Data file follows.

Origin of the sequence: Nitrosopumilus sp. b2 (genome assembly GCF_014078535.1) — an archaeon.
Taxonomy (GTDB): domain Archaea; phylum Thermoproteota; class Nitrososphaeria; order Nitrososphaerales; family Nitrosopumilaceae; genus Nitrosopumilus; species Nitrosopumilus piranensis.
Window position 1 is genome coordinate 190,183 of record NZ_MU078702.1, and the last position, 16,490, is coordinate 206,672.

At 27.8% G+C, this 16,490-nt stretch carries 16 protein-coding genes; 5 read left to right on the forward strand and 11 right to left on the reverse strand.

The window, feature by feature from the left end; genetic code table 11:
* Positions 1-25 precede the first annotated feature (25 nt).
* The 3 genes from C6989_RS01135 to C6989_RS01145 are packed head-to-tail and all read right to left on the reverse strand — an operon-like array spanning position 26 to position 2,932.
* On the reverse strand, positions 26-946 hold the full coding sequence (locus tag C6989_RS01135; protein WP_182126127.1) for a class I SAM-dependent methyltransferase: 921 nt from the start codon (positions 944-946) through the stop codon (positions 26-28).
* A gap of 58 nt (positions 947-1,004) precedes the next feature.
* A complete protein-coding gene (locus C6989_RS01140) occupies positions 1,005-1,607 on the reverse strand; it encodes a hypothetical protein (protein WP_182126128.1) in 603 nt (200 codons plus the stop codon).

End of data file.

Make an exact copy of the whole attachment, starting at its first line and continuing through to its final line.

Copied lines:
Origin of the sequence: Nitrosopumilus sp. b2 (genome assembly GCF_014078535.1) — an archaeon.
Taxonomy (GTDB): domain Archaea; phylum Thermoproteota; class Nitrososphaeria; order Nitrososphaerales; family Nitrosopumilaceae; genus Nitrosopumilus; species Nitrosopumilus piranensis.
Window position 1 is genome coordinate 190,183 of record NZ_MU078702.1, and the last position, 16,490, is coordinate 206,672.

At 27.8% G+C, this 16,490-nt stretch carries 16 protein-coding genes; 5 read left to right on the forward strand and 11 right to left on the reverse strand.

The window, feature by feature from the left end; genetic code table 11:
* Positions 1-25 precede the first annotated feature (25 nt).
* The 3 genes from C6989_RS01135 to C6989_RS01145 are packed head-to-tail and all read right to left on the reverse strand — an operon-like array spanning position 26 to position 2,932.
* On the reverse strand, positions 26-946 hold the full coding sequence (locus tag C6989_RS01135; protein WP_182126127.1) for a class I SAM-dependent methyltransferase: 921 nt from the start codon (positions 944-946) through the stop codon (positions 26-28).
* A gap of 58 nt (positions 947-1,004) precedes the next feature.
* A complete protein-coding gene (locus C6989_RS01140) occupies positions 1,005-1,607 on the reverse strand; it encodes a hypothetical protein (protein WP_182126128.1) in 603 nt (200 codons plus the stop codon).